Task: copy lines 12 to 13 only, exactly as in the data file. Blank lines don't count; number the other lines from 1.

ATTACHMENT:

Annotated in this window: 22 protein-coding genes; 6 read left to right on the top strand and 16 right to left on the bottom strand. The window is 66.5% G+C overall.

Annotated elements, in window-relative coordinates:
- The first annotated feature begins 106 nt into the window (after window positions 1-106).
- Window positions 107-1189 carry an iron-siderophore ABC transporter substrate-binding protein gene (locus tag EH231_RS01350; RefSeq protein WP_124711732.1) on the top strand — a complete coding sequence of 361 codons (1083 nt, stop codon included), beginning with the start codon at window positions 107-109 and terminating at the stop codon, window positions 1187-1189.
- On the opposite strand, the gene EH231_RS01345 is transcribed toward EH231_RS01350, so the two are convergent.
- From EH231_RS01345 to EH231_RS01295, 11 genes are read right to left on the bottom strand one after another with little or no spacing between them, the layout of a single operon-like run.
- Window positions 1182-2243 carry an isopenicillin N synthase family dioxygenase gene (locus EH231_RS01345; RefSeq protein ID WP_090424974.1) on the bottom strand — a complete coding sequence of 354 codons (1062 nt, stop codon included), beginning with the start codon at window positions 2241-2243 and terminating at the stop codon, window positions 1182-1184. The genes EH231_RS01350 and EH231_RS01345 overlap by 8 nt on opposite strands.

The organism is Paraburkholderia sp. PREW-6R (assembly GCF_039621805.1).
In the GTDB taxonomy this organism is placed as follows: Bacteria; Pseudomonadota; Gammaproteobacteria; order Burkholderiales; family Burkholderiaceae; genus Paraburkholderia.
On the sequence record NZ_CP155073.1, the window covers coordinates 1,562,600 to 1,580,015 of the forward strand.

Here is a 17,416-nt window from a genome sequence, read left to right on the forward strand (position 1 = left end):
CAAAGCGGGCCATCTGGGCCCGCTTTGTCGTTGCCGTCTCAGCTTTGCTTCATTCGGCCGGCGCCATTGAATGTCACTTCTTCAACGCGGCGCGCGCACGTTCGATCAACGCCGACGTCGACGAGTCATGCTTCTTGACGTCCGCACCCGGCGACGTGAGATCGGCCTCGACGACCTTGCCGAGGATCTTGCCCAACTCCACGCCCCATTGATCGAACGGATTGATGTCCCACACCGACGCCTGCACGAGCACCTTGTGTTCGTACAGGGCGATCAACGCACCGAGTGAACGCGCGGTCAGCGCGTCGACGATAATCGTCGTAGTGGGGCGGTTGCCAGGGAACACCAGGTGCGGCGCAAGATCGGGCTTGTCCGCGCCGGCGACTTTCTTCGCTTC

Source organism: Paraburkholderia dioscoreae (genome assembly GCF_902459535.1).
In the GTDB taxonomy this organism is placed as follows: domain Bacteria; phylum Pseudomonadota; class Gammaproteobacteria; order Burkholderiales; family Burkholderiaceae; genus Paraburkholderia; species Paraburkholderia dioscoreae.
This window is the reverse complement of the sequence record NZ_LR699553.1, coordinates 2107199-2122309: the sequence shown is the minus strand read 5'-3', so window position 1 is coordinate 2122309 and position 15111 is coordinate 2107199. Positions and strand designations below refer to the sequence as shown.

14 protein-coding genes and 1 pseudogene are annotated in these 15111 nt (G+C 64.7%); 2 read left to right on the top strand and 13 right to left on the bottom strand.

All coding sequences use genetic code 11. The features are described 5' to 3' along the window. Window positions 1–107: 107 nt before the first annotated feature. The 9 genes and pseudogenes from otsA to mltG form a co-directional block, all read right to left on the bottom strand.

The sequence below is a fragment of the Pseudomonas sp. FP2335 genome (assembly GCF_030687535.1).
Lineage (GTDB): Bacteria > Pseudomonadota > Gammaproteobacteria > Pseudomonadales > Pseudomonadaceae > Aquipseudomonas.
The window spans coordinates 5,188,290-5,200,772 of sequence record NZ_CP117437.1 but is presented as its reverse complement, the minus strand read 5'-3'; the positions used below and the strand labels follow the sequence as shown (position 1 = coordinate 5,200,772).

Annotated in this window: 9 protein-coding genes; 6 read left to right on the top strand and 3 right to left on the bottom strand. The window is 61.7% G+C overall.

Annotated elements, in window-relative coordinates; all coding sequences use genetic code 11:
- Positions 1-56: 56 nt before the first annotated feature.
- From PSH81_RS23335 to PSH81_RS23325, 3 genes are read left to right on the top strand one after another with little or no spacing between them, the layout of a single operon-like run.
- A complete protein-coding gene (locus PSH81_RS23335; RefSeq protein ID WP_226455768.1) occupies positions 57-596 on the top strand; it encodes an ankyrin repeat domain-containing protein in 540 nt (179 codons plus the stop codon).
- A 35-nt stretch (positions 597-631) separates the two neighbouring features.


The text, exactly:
CAAAGCGGGCCATCTGGGCCCGCTTTGTCGTTGCCGTCTCAGCTTTGCTTCATTCGGCCGGCGCCATTGAATGTCACTTCTTCAACGCGGCGCGCGCACGTTCGATCAACGCCGACGTCGACGAGTCATGCTTCTTGACGTCCGCACCCGGCGACGTGAGATCGGCCTCGACGACCTTGCCGAGGATCTTGCCCAACTCCACGCCCCATTGATCGAACGGATTGATGTCCCACACCGACGCCTGCACGAGCACCTTGTGTTCGTACAGGGCGATCAACGCACCGAGTGAACGCGCGGTCAGCGCGTCGACGATAATCGTCGTAGTGGGGCGGTTGCCAGGGAACACCAGGTGCGGCGCAAGATCGGGCTTGTCCGCGCCGGCGACTTTCTTCGCTTC

Source organism: Paraburkholderia dioscoreae (genome assembly GCF_902459535.1).